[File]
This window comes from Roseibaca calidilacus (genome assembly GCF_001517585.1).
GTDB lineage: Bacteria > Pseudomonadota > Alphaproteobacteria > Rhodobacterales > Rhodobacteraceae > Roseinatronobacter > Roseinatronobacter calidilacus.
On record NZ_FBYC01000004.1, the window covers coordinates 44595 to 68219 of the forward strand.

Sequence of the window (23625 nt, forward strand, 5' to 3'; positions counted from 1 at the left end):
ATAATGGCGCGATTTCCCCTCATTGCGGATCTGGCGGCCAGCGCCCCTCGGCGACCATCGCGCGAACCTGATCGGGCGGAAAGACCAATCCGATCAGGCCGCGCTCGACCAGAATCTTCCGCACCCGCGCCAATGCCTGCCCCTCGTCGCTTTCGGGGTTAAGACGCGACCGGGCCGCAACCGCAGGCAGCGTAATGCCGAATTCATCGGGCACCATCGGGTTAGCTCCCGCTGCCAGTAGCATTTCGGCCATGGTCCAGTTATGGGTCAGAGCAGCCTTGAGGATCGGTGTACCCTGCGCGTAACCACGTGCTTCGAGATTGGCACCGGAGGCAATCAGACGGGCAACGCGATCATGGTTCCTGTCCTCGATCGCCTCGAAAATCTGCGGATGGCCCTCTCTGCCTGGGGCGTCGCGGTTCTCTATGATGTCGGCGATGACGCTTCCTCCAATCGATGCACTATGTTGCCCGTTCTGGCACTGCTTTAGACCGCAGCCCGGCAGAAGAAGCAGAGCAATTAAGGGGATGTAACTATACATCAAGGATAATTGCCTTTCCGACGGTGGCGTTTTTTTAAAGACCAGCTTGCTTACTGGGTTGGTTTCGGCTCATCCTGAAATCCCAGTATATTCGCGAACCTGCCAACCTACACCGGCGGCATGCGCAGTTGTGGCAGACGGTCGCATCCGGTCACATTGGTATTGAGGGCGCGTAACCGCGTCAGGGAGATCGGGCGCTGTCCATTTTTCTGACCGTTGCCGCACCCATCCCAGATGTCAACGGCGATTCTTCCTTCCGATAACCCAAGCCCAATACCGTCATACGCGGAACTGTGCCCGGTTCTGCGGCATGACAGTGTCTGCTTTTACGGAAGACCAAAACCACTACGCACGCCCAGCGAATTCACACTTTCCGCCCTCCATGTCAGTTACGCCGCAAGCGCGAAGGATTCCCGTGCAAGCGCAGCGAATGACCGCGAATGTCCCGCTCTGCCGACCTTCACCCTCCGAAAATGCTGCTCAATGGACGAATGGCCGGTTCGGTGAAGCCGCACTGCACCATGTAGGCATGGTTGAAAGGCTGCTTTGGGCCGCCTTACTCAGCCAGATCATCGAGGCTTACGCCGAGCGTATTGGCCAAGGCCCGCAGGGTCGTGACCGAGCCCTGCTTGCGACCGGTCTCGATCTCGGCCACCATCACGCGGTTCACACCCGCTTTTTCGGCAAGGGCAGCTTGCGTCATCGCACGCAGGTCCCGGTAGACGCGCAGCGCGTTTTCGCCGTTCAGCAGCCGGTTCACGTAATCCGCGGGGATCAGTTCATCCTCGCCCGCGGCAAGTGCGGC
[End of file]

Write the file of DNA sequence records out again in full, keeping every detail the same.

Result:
This window comes from Roseibaca calidilacus (genome assembly GCF_001517585.1).
GTDB lineage: Bacteria > Pseudomonadota > Alphaproteobacteria > Rhodobacterales > Rhodobacteraceae > Roseinatronobacter > Roseinatronobacter calidilacus.
On record NZ_FBYC01000004.1, the window covers coordinates 44595 to 68219 of the forward strand.

Sequence of the window (23625 nt, forward strand, 5' to 3'; positions counted from 1 at the left end):
ATAATGGCGCGATTTCCCCTCATTGCGGATCTGGCGGCCAGCGCCCCTCGGCGACCATCGCGCGAACCTGATCGGGCGGAAAGACCAATCCGATCAGGCCGCGCTCGACCAGAATCTTCCGCACCCGCGCCAATGCCTGCCCCTCGTCGCTTTCGGGGTTAAGACGCGACCGGGCCGCAACCGCAGGCAGCGTAATGCCGAATTCATCGGGCACCATCGGGTTAGCTCCCGCTGCCAGTAGCATTTCGGCCATGGTCCAGTTATGGGTCAGAGCAGCCTTGAGGATCGGTGTACCCTGCGCGTAACCACGTGCTTCGAGATTGGCACCGGAGGCAATCAGACGGGCAACGCGATCATGGTTCCTGTCCTCGATCGCCTCGAAAATCTGCGGATGGCCCTCTCTGCCTGGGGCGTCGCGGTTCTCTATGATGTCGGCGATGACGCTTCCTCCAATCGATGCACTATGTTGCCCGTTCTGGCACTGCTTTAGACCGCAGCCCGGCAGAAGAAGCAGAGCAATTAAGGGGATGTAACTATACATCAAGGATAATTGCCTTTCCGACGGTGGCGTTTTTTTAAAGACCAGCTTGCTTACTGGGTTGGTTTCGGCTCATCCTGAAATCCCAGTATATTCGCGAACCTGCCAACCTACACCGGCGGCATGCGCAGTTGTGGCAGACGGTCGCATCCGGTCACATTGGTATTGAGGGCGCGTAACCGCGTCAGGGAGATCGGGCGCTGTCCATTTTTCTGACCGTTGCCGCACCCATCCCAGATGTCAACGGCGATTCTTCCTTCCGATAACCCAAGCCCAATACCGTCATACGCGGAACTGTGCCCGGTTCTGCGGCATGACAGTGTCTGCTTTTACGGAAGACCAAAACCACTACGCACGCCCAGCGAATTCACACTTTCCGCCCTCCATGTCAGTTACGCCGCAAGCGCGAAGGATTCCCGTGCAAGCGCAGCGAATGACCGCGAATGTCCCGCTCTGCCGACCTTCACCCTCCGAAAATGCTGCTCAATGGACGAATGGCCGGTTCGGTGAAGCCGCACTGCACCATGTAGGCATGGTTGAAAGGCTGCTTTGGGCCGCCTTACTCAGCCAGATCATCGAGGCTTACGCCGAGCGTATTGGCCAAGGCCCGCAGGGTCGTGACCGAGCCCTGCTTGCGACCGGTCTCGATCTCGGCCACCATCACGCGGTTCACACCCGCTTTTTCGGCAAGGGCAGCTTGCGTCATCGCACGCAGGTCCCGGTAGACGCGCAGCGCGTTTTCGCCGTTCAGCAGCCGGTTCACGTAATCCGCGGGGATCAGTTCATCCTCGCCCGCGGCAAGTGCGGC